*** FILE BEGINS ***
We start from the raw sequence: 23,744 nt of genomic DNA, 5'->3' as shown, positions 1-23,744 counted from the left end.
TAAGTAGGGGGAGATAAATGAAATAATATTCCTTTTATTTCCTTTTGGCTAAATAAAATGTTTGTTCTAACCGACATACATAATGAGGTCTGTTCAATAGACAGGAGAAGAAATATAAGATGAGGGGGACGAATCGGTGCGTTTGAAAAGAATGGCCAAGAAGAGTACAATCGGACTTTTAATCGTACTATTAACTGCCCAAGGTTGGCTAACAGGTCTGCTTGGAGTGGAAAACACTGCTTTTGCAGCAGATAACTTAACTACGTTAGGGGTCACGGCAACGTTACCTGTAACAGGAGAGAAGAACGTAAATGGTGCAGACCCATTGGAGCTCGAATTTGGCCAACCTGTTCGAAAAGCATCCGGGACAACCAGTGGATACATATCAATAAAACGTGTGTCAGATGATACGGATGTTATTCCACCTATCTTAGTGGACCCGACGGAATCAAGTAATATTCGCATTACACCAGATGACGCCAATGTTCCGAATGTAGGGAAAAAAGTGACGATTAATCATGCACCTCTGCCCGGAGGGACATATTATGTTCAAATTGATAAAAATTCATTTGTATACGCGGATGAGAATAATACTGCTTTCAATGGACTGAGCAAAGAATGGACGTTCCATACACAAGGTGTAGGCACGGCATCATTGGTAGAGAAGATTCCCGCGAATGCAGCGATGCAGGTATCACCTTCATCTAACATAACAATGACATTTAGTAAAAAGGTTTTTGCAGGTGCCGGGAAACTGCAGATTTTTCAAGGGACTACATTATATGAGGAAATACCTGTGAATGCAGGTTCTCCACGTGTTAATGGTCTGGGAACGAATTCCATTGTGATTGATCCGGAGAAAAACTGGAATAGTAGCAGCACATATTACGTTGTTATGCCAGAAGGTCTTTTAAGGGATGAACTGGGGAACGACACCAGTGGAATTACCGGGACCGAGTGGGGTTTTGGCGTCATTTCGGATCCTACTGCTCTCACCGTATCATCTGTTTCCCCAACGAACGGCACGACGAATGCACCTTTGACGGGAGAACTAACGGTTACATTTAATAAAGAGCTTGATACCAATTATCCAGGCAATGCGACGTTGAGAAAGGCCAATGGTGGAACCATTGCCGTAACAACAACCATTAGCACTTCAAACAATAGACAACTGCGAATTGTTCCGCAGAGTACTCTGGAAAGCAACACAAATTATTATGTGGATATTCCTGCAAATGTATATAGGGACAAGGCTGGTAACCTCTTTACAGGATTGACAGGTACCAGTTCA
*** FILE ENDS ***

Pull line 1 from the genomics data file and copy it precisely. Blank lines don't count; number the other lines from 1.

We start from the raw sequence: 23,744 nt of genomic DNA, 5'->3' as shown, positions 1-23,744 counted from the left end.